Congress, therefore, insured union compliance with this, as well as the other election provisions, by providing that whenever a violation of section 401 may have affected the outcome of an election, that election must be set aside and a new election held under the supervision of the Secretary of Labor. In order to effectuate the congressional intent, the courts have construed this provision liberally in favor of *190 the Secretary of Labor. Thus, in Wirtz v. Hotel Motel & Club Employees Union, Local 6, the United States Supreme Court held that a violation of section 401 established a prima facie case that the outcome of the election may have been affected. The burden then shifts to the union to show that the outcome of the election was not affected. The Court reasoned that any proof relating to effect on outcome would necessarily be speculative, and that to require the Secretary of Labor to come forward with additional evidence after a violation was established would place too heavy a burden on the Secretary, and render the remedy practically worthless. On the other hand, interference with the internal affairs of the union is not warranted where the violation did not affect the outcome of the election. Therefore, proof of a violation does not automatically require that the election be set aside. Rather, the union is given the opportunity to rebut the prima facie case by presenting evidence that the violation did not affect the outcome.
Although Local 6 involved a violation of section 401(e), which prohibits the imposition of unreasonable eligibility qualifications on prospective candidates, the standards set forth in that decision have been applied uniformly to all violations of section 401. In this case, therefore, this count must determine first whether the union violated section 401(c) by failing to comply with a reasonable request for the distribution of campaign literature, and if so, whether the union has rebutted the prima facie case that the outcome of the election was affected. It is to these determinations that we turn next.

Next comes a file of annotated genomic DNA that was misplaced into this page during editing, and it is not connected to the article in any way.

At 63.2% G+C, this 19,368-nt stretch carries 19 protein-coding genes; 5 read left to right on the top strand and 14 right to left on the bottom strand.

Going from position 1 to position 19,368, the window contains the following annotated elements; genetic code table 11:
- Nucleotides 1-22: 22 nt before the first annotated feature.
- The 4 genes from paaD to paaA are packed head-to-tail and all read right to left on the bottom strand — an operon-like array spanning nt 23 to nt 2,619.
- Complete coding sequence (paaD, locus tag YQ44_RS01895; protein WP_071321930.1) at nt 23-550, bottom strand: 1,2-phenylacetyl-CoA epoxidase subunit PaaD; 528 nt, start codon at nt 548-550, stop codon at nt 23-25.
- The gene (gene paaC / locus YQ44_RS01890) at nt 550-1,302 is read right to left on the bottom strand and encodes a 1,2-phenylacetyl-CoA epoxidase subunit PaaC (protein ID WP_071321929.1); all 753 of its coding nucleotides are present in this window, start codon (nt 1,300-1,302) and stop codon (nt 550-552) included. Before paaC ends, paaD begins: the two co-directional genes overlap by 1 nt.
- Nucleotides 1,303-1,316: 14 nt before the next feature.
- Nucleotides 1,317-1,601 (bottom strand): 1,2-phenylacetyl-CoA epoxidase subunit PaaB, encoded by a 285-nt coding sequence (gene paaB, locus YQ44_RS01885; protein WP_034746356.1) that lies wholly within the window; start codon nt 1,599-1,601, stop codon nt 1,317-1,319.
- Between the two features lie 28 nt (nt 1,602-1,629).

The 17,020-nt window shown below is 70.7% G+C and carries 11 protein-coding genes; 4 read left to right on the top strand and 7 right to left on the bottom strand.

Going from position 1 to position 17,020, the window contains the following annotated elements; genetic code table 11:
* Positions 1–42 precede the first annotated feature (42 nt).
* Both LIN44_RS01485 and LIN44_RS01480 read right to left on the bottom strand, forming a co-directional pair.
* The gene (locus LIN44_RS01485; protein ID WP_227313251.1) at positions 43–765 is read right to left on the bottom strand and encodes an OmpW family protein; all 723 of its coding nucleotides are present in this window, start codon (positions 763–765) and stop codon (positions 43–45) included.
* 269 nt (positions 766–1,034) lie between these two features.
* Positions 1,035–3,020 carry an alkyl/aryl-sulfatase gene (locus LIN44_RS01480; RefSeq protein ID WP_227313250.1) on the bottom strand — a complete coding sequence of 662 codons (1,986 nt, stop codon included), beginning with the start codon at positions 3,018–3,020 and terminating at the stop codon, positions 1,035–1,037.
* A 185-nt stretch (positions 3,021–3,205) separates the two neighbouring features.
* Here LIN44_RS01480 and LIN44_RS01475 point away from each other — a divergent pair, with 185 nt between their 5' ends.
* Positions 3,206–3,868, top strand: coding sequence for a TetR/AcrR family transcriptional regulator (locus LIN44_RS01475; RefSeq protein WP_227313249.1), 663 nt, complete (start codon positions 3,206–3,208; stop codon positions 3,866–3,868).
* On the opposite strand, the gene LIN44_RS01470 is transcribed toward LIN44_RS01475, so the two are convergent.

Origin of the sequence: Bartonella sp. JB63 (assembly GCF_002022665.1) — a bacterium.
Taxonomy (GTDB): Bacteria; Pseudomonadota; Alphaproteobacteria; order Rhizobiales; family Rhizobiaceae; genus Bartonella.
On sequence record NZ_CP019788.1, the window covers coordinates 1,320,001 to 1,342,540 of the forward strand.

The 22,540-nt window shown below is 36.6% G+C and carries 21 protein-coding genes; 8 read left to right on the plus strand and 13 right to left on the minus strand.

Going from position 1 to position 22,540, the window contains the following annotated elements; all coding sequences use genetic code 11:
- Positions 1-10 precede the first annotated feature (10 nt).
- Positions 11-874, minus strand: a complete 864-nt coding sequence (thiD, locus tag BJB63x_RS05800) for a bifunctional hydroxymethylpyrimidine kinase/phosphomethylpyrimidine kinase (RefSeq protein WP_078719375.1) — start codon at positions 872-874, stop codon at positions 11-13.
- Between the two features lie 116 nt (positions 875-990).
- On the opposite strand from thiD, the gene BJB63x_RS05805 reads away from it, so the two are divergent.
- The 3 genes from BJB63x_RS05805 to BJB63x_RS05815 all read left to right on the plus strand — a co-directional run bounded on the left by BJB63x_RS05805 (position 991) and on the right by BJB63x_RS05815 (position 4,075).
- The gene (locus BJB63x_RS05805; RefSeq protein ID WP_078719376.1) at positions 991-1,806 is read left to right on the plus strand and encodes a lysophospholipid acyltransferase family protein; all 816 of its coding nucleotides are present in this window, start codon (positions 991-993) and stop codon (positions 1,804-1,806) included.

IV. THE LAW AS APPLIED TO THE FACTS
A. Reasonableness of the Request
The request for the distribution of literature in this case was quite simple. Candidate Samuel Jackson approached the incumbent union officials and stated that he wanted the union to distribute his campaign literature, and that he would pay for the services of the office staff. The union responded by refusing to honor this request on the grounds that the office staff was busy with its regular work and did not have the time to perform work on behalf of any candidate.
Jackson also requested permission to use the union's membership list in the union office. Although this request initially was denied, the union subsequently granted the request.
On its face, it is difficult to imagine a more reasonable request for the distribution of literature. This is not a case where the candidate did not offer full reimbursement for the cost of the union's services; nor is it a case where the candidate wanted a selective distribution of literature to specific members; nor is it a case where the candidate sought numerous distributions of literature. In this case, on the contrary, Samuel Jackson sought the simplest type of distribution a one-time mailing to all eligible voting members of the union. Despite this appearance of reasonableness, however, the court does not end its inquiry here. Rather, we turn to an examination of the nature of the union's refusal, and the reasons for this refusal.